By Roberta Rampton
WASHINGTON (Reuters) – The leaders of Sweden, Denmark, Finland, Norway and Iceland will be treated to the pomp of a White House state visit on Friday, a summit where Russia’s military aggression will top the agenda.
President Barack Obama will welcome the leaders for talks focused on pressing global security issues, including the crisis in Syria and Iraq that has led to a flood to migrants in Europe.
Moscow’s annexation of Ukraine’s Crimea region in 2014 alarmed Russia’s Nordic and Baltic neighbors. With NATO considering ways to try to deter further Russian aggression, the White House wants to show support for its northern European allies.
“It is a way of sending a signal that the United States is deeply engaged when it comes to the security of the region, and we will be actively discussing what steps we can collectively take to improve the situation,” said Charles Kupchan, Obama’s senior director for European affairs.
Kupchan declined comment on specific measures the White House hopes to emerge from the summit.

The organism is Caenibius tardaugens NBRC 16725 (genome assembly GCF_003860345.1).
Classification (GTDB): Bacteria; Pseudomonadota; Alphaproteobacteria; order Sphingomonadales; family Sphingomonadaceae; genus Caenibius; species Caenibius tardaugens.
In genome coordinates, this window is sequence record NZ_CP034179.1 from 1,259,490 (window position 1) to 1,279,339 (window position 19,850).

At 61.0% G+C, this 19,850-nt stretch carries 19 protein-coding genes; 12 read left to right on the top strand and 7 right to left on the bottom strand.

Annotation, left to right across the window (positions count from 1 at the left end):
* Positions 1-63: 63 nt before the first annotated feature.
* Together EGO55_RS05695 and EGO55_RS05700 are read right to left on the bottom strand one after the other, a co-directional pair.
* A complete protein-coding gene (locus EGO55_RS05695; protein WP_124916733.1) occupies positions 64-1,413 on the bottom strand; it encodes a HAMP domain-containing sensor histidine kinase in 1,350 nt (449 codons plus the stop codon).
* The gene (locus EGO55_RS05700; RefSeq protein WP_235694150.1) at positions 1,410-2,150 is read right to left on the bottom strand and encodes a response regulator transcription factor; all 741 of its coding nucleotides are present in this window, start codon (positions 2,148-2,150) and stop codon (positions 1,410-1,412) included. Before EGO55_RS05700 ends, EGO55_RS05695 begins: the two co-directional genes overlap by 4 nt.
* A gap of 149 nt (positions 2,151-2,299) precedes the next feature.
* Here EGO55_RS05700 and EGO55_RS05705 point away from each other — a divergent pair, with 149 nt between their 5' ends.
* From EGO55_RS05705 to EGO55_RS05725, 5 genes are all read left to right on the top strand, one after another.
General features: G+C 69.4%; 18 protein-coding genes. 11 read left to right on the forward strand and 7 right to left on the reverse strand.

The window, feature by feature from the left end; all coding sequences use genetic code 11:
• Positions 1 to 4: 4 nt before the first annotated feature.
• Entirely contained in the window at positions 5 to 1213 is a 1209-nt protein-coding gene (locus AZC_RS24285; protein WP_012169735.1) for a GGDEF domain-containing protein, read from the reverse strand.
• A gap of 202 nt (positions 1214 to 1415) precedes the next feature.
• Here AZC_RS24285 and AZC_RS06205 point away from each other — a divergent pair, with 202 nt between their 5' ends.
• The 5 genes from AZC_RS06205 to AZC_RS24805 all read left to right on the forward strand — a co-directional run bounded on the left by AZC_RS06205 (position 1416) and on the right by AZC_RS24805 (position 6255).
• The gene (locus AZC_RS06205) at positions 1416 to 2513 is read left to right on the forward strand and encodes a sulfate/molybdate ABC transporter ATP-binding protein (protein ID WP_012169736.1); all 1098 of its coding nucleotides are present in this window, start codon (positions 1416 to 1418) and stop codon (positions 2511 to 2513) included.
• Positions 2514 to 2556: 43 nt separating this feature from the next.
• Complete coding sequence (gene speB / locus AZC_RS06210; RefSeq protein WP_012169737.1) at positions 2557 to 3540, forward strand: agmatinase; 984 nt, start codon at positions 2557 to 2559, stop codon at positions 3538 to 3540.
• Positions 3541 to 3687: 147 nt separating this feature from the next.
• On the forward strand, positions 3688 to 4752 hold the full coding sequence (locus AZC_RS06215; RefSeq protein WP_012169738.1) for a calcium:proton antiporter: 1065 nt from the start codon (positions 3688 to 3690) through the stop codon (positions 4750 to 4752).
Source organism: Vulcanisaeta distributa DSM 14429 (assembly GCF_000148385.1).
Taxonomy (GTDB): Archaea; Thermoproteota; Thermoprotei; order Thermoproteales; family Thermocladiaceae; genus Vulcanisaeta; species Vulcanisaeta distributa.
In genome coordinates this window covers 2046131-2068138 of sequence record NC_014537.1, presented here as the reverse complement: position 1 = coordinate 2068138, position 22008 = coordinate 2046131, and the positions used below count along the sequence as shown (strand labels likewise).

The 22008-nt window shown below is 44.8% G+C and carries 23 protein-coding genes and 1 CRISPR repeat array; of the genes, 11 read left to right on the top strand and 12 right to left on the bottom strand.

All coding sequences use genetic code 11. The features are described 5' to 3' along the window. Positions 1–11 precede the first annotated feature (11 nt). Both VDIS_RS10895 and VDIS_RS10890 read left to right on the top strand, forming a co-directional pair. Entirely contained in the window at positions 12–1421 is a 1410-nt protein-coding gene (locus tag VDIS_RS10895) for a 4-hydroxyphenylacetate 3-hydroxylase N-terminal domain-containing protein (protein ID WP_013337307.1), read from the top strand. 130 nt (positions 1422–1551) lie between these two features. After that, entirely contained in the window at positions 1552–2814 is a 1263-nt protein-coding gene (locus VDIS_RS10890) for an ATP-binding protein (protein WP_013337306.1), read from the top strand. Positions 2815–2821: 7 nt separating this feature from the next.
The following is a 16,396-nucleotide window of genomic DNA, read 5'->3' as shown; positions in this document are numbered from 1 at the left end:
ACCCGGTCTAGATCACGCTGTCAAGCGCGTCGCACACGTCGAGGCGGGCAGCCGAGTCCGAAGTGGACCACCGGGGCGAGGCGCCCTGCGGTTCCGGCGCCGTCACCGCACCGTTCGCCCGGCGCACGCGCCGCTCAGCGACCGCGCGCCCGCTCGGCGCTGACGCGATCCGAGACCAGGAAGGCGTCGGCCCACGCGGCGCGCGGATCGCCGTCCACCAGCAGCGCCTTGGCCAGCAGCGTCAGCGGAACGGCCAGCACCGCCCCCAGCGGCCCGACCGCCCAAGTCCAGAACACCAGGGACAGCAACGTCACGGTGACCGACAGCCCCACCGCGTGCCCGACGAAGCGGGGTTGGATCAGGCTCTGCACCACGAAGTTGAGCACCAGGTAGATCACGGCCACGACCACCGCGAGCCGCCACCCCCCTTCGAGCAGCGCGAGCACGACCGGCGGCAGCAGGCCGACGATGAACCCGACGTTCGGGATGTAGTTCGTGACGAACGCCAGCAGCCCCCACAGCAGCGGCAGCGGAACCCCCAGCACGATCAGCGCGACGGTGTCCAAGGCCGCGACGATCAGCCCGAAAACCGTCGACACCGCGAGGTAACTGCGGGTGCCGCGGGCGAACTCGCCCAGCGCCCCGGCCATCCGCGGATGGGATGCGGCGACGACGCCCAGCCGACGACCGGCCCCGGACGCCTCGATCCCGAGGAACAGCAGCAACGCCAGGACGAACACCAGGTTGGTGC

Obama will be limited in what he can promise by the political calendar, given that his second and final term ends next year on Jan. 20. Americans are set to hold presidential elections on Nov. 8.
The visit will culminate in a star-studded state dinner in a tent with a transparent ceiling, with lighting, flowers and ice sculptures evoking the northern lights.
Pop star Demi Lovato, known for her support of liberal causes, will perform after guests enjoy a main course of ahi tuna, tomato tartare, and red wine braised beef short ribs.
Obama is expected to laud the humanitarian and environmental accomplishments of his guest nations, who have been key supporters of an international deal to curb climate change that the White House sees as a key part of Obama’s legacy.
“The president has often said, ‘Why can’t all countries be like the Nordic countries?'” Kupchan said.
(Reporting by Roberta Rampton)